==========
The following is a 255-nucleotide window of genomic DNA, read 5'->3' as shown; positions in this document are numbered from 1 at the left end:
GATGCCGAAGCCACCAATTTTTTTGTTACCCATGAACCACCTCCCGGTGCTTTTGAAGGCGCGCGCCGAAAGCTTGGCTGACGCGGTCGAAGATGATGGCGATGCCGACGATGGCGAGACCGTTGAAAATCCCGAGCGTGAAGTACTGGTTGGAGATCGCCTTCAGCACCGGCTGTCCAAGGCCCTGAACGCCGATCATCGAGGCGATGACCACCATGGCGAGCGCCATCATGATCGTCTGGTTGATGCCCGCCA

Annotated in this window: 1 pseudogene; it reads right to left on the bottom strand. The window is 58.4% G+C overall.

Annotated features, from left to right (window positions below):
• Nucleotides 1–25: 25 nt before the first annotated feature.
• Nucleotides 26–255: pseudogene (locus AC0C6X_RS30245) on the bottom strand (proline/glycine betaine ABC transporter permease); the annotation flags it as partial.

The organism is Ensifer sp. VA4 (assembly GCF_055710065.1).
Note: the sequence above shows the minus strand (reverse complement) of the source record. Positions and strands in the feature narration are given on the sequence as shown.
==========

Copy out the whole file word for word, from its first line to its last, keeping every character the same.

The following is a 255-nucleotide window of genomic DNA, read 5'->3' as shown; positions in this document are numbered from 1 at the left end:
GATGCCGAAGCCACCAATTTTTTTGTTACCCATGAACCACCTCCCGGTGCTTTTGAAGGCGCGCGCCGAAAGCTTGGCTGACGCGGTCGAAGATGATGGCGATGCCGACGATGGCGAGACCGTTGAAAATCCCGAGCGTGAAGTACTGGTTGGAGATCGCCTTCAGCACCGGCTGTCCAAGGCCCTGAACGCCGATCATCGAGGCGATGACCACCATGGCGAGCGCCATCATGATCGTCTGGTTGATGCCCGCCA

Annotated in this window: 1 pseudogene; it reads right to left on the bottom strand. The window is 58.4% G+C overall.

Annotated features, from left to right (window positions below):
• Nucleotides 1–25: 25 nt before the first annotated feature.
• Nucleotides 26–255: pseudogene (locus AC0C6X_RS30245) on the bottom strand (proline/glycine betaine ABC transporter permease); the annotation flags it as partial.

The organism is Ensifer sp. VA4 (assembly GCF_055710065.1).
Note: the sequence above shows the minus strand (reverse complement) of the source record. Positions and strands in the feature narration are given on the sequence as shown.